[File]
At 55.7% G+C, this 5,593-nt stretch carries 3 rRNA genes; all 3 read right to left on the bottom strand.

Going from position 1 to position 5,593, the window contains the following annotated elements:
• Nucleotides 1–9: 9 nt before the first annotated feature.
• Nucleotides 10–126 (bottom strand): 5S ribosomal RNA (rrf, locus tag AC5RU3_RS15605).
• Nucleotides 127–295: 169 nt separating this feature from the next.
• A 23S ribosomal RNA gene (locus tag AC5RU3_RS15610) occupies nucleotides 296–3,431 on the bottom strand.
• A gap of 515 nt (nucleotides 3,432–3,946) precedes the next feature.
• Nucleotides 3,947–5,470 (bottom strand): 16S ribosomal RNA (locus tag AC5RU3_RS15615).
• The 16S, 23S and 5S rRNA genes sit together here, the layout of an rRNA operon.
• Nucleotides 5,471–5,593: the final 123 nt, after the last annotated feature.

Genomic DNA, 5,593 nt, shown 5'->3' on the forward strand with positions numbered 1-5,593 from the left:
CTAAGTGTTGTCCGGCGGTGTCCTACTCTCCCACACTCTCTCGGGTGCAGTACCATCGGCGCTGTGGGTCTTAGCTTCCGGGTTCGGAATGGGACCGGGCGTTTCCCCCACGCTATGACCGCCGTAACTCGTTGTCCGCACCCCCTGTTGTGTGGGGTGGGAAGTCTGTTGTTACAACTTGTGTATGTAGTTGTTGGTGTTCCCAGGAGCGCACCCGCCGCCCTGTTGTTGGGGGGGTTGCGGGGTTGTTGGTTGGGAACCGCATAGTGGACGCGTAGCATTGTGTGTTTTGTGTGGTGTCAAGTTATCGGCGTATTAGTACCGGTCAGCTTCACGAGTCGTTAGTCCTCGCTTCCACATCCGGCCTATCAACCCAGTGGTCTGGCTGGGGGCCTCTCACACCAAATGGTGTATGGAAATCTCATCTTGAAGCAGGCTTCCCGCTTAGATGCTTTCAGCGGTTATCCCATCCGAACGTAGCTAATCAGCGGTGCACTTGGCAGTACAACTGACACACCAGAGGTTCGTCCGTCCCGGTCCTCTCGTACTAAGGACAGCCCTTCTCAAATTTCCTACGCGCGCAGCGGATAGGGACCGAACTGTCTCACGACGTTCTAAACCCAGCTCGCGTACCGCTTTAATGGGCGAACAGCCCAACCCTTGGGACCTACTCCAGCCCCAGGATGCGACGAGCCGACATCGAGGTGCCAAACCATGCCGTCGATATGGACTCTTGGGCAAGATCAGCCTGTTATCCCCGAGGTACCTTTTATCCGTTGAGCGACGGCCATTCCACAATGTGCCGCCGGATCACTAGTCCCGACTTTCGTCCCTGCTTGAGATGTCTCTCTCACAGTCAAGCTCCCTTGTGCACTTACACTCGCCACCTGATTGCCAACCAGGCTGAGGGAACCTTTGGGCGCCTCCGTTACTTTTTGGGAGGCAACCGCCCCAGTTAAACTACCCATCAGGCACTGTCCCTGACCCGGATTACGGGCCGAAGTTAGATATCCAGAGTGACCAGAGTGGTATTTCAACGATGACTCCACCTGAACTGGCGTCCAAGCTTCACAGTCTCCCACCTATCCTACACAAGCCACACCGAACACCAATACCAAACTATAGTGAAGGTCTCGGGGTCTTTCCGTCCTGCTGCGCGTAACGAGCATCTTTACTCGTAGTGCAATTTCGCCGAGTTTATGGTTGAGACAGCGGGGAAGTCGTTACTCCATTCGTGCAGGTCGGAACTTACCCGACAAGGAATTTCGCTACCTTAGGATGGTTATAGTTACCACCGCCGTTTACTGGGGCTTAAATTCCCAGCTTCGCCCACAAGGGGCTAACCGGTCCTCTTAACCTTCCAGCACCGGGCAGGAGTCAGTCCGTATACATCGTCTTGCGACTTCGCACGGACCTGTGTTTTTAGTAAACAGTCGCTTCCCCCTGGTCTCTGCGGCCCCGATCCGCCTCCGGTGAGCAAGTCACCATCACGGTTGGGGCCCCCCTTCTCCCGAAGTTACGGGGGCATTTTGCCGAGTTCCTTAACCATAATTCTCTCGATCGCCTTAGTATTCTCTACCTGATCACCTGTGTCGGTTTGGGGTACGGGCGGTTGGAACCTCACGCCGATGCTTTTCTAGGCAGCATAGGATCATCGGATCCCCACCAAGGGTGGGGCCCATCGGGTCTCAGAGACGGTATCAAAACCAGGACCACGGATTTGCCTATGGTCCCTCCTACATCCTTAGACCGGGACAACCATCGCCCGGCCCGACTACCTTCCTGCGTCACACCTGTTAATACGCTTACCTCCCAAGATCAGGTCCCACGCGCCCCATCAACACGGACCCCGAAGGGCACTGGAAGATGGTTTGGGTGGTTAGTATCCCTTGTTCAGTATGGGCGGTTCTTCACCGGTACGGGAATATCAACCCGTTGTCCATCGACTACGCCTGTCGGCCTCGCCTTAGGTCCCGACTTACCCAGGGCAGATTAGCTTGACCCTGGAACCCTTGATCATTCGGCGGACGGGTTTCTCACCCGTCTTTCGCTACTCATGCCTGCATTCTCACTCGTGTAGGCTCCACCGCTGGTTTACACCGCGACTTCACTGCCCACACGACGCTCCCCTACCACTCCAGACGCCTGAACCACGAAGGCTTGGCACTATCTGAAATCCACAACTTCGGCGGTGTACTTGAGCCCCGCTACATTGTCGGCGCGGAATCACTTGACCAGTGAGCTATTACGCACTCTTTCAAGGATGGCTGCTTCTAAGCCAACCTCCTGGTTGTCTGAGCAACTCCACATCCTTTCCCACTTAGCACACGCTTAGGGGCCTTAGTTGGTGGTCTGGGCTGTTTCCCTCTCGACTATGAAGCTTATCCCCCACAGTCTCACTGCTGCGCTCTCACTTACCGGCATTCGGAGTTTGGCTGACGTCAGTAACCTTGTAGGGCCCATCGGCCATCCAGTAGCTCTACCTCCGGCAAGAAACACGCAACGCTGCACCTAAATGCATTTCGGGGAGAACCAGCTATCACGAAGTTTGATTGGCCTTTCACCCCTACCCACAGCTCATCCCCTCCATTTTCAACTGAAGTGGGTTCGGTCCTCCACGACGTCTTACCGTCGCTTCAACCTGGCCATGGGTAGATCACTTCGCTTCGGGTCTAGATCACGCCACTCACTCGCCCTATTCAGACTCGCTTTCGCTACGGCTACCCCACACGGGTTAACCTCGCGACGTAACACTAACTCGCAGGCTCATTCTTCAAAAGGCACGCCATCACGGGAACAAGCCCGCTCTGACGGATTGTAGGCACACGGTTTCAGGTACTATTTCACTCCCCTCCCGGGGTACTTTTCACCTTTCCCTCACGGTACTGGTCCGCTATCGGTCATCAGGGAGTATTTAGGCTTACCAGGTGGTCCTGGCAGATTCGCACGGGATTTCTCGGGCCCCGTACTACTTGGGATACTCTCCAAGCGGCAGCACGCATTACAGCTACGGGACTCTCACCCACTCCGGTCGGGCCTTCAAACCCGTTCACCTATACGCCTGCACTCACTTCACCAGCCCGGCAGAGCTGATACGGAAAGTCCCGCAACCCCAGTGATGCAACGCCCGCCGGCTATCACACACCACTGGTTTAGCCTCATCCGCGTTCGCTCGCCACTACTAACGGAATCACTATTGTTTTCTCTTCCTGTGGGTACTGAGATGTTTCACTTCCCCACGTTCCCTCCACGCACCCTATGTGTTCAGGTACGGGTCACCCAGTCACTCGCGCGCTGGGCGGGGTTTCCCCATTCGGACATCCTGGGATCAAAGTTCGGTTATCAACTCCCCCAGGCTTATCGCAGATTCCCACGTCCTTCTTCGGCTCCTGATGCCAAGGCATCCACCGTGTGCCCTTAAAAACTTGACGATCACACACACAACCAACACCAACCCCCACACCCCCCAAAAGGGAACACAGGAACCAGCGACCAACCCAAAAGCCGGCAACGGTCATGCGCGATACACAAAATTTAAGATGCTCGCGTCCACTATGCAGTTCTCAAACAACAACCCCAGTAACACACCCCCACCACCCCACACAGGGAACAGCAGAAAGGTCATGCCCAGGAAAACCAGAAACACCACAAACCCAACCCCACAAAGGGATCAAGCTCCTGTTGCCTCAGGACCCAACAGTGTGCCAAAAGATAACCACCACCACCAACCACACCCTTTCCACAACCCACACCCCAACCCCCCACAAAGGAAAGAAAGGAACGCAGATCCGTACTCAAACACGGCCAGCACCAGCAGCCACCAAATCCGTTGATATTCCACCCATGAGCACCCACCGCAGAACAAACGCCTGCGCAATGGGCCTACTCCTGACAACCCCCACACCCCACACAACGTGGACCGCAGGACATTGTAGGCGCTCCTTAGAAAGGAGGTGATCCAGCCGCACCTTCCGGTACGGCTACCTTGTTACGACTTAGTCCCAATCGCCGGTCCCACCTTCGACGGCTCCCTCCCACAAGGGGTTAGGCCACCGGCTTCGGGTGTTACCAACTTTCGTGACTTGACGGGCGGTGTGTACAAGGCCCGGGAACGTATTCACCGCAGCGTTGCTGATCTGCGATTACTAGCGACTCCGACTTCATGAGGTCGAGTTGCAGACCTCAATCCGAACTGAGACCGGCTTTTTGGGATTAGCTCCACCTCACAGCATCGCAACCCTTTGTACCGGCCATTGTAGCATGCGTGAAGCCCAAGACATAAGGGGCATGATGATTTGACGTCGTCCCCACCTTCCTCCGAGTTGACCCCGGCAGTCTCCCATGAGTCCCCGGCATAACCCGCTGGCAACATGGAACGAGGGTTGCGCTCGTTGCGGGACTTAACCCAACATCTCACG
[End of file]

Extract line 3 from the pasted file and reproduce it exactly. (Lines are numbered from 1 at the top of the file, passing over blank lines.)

• Nucleotides 1–9: 9 nt before the first annotated feature.